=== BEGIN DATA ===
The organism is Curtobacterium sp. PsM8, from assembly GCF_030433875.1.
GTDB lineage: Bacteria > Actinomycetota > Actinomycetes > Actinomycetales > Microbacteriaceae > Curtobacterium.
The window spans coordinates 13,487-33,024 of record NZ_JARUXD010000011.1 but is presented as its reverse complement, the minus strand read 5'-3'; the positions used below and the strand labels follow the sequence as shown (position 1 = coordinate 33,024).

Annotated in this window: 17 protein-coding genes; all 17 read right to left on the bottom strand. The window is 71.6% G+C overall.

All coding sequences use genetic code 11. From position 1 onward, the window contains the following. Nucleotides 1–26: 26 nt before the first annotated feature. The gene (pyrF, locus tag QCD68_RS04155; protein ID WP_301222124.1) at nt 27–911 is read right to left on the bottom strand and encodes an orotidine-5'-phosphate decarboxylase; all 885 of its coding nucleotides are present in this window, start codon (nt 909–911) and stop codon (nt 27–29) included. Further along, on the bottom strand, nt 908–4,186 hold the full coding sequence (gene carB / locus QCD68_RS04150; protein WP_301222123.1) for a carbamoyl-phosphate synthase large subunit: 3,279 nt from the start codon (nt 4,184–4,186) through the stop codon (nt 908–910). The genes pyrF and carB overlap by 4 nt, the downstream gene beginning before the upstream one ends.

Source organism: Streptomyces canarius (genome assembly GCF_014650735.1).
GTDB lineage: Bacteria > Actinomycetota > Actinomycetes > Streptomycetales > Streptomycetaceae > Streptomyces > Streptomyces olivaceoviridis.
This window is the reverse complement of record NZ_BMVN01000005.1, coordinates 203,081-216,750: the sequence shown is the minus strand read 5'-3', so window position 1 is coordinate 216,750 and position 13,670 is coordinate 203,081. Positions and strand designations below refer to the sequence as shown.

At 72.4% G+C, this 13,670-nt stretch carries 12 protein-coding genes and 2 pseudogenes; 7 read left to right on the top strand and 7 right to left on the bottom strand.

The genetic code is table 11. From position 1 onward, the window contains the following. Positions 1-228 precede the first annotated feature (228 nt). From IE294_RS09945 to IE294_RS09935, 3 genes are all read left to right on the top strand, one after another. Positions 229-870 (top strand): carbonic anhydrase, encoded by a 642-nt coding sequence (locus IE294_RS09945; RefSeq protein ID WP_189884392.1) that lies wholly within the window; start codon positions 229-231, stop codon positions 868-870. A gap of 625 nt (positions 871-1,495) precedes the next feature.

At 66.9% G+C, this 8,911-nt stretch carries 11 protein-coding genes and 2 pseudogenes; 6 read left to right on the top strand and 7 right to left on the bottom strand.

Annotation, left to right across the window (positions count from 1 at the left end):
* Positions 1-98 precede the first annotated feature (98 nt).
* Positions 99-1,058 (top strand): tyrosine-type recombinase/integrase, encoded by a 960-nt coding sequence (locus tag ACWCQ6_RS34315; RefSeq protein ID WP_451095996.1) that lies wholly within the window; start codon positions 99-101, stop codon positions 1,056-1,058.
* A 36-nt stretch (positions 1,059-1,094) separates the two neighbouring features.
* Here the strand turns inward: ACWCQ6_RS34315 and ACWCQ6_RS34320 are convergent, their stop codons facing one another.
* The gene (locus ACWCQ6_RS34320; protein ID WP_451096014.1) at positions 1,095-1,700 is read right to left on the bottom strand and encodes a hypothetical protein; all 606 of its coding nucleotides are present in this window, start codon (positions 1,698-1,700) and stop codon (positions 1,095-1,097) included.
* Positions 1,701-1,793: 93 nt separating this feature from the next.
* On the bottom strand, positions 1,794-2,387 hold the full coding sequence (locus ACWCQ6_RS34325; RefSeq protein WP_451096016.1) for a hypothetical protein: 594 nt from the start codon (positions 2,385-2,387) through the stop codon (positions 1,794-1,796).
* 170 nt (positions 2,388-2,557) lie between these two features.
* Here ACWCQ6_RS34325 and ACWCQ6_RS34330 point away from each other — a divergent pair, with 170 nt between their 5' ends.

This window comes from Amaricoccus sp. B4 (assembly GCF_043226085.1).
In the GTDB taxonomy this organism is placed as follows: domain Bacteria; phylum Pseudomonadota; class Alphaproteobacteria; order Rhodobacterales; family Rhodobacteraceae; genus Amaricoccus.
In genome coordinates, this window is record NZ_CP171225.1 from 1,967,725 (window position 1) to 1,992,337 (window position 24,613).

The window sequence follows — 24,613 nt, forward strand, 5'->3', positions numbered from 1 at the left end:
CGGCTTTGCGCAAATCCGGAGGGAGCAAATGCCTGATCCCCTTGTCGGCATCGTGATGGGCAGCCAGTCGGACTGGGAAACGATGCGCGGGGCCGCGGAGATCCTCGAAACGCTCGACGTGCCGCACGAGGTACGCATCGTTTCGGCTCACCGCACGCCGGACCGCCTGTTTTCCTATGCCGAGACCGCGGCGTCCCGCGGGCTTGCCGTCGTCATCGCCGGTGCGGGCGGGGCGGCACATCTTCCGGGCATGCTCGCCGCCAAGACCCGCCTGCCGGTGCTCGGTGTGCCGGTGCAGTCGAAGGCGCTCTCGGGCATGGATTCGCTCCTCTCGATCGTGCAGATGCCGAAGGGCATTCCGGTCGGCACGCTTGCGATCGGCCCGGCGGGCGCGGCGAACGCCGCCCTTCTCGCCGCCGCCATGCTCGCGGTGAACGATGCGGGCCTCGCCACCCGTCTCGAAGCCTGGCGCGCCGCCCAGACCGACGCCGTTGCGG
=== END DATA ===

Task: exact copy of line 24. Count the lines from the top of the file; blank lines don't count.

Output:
In genome coordinates, this window is record NZ_CP171225.1 from 1,967,725 (window position 1) to 1,992,337 (window position 24,613).